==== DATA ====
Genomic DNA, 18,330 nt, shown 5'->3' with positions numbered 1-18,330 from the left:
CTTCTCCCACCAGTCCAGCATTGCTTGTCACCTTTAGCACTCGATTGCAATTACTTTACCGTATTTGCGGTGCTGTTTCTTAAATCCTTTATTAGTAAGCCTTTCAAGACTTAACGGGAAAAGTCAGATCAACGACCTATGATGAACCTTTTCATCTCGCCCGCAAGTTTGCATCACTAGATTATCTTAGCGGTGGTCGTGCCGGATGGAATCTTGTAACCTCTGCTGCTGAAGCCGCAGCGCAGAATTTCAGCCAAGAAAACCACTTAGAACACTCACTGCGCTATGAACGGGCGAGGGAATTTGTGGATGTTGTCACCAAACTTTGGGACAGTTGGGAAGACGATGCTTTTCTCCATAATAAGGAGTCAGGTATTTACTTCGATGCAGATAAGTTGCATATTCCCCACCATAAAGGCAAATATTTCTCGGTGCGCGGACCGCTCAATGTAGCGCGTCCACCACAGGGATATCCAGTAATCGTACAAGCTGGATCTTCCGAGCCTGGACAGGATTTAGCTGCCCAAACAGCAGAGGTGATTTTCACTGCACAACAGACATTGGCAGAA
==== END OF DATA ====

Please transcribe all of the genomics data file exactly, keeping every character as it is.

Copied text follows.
Genomic DNA, 18,330 nt, shown 5'->3' with positions numbered 1-18,330 from the left:
CTTCTCCCACCAGTCCAGCATTGCTTGTCACCTTTAGCACTCGATTGCAATTACTTTACCGTATTTGCGGTGCTGTTTCTTAAATCCTTTATTAGTAAGCCTTTCAAGACTTAACGGGAAAAGTCAGATCAACGACCTATGATGAACCTTTTCATCTCGCCCGCAAGTTTGCATCACTAGATTATCTTAGCGGTGGTCGTGCCGGATGGAATCTTGTAACCTCTGCTGCTGAAGCCGCAGCGCAGAATTTCAGCCAAGAAAACCACTTAGAACACTCACTGCGCTATGAACGGGCGAGGGAATTTGTGGATGTTGTCACCAAACTTTGGGACAGTTGGGAAGACGATGCTTTTCTCCATAATAAGGAGTCAGGTATTTACTTCGATGCAGATAAGTTGCATATTCCCCACCATAAAGGCAAATATTTCTCGGTGCGCGGACCGCTCAATGTAGCGCGTCCACCACAGGGATATCCAGTAATCGTACAAGCTGGATCTTCCGAGCCTGGACAGGATTTAGCTGCCCAAACAGCAGAGGTGATTTTCACTGCACAACAGACATTGGCAGAA